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pigs faceImpact of environmental complexity and stocking density on affective state of trout


Year: 2020

Gracie Anderson
Virginia Tech Applied Research Corporation, USA

Supervisor(s): Dr Leonie Jacobs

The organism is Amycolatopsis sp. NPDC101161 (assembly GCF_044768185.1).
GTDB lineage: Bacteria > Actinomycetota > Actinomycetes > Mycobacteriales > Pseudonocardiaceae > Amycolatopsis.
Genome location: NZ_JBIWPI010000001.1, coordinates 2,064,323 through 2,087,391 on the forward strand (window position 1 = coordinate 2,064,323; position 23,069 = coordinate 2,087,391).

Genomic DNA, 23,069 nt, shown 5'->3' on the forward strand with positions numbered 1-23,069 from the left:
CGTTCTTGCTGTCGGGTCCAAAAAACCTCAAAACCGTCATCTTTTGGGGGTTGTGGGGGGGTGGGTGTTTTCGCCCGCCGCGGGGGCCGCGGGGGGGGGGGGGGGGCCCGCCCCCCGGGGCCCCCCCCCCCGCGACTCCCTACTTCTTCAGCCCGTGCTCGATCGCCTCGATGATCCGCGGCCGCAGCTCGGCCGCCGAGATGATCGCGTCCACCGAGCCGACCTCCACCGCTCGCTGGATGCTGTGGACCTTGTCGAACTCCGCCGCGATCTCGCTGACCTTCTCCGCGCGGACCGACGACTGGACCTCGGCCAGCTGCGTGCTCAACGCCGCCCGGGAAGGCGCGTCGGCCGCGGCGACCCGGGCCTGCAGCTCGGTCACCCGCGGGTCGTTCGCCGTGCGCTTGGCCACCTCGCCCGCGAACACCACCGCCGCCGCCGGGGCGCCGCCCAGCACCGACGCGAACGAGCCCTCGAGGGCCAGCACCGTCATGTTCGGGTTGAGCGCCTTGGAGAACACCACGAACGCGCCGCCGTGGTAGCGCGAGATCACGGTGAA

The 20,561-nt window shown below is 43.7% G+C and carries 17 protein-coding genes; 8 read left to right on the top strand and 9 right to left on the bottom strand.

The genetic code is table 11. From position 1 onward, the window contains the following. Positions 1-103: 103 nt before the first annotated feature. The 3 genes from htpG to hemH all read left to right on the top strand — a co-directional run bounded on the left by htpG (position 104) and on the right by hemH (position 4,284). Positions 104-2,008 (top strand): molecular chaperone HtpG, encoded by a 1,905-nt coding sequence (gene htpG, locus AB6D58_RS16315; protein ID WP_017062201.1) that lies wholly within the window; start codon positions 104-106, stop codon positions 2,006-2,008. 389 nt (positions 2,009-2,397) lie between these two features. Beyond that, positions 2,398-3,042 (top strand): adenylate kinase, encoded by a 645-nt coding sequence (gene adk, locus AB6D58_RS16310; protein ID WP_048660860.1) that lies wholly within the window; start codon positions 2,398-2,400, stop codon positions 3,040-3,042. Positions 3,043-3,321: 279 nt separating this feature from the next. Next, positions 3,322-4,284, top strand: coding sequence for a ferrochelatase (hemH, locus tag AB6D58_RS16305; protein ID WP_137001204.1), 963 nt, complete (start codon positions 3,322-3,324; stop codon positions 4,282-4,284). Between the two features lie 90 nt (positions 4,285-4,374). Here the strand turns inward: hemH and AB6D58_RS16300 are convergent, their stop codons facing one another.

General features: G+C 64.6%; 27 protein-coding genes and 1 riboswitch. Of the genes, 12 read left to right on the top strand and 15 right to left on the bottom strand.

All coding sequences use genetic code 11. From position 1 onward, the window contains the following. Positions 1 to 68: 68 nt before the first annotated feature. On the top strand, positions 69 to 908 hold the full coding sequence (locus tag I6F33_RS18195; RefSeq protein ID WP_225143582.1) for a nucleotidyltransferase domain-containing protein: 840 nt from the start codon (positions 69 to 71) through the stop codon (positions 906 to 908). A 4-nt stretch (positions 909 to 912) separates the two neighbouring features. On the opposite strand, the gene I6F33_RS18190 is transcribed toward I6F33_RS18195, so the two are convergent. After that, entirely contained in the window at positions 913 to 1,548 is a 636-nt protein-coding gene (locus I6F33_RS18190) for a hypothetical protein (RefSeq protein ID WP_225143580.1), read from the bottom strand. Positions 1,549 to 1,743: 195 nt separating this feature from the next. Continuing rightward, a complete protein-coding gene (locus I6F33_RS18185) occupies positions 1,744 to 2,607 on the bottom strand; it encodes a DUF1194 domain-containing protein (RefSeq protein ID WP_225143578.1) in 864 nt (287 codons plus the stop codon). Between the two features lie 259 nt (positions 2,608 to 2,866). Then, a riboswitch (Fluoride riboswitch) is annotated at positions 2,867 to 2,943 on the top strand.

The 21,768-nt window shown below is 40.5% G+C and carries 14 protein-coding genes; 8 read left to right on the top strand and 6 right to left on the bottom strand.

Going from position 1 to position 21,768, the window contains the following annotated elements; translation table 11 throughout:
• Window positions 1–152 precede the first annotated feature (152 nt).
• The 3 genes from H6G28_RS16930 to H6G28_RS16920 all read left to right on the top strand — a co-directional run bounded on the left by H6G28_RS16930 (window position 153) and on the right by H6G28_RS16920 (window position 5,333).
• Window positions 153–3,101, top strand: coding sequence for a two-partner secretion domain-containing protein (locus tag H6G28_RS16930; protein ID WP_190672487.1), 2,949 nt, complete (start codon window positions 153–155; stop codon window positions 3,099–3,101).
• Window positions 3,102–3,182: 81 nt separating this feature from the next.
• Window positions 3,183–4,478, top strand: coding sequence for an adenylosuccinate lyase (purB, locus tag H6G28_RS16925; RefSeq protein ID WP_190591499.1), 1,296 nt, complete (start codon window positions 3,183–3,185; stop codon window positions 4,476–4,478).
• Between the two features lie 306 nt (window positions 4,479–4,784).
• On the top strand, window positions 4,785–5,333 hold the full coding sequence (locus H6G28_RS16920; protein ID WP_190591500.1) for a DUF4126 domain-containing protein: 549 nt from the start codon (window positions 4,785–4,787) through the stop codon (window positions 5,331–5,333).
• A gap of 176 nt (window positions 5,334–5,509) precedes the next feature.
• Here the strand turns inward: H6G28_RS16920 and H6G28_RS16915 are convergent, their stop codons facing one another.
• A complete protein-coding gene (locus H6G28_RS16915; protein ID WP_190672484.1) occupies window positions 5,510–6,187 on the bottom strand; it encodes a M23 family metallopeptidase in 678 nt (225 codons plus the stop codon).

Animals’ affective states can be assessed through judgement bias tests, evaluating responses to ambiguous situations. In this study, Rainbow trout (n=108) were housed in commercial conditions while trained at tank-level to discriminate between a positively reinforced chamber (feed) in one location and a negatively reinforced chamber (chase by net) in the opposing location. Fish from successful tanks (2/5) were then housed in treatment tanks of either high or low environmental complexity at either high (192 fish/m3) or low (80 fish/m3) stocking density. Trained fish were tested for latencies to approach three intermediate, ambiguous chambers. Fish housed in high-density tanks were faster to enter all chambers than those housed in low-density tanks (8.5s vs. 15.2s; p=0.001), with faster entries into the positive (7.4s vs. 15.2s; p=0.02) and near-negative chambers (10.2s vs. 17.4s; p=0.006), suggesting that these fish were more optimistic to receive a feed reward. Tank complexity did not affect test outcomes. Body weight, length, and plasma cortisol did not differ between treatments. Overall, Rainbow trout are capable of discriminating between cues during a judgement bias test and fish housed in high-density environments respond more optimistically in ambiguous situations compared to fish in low-density environments.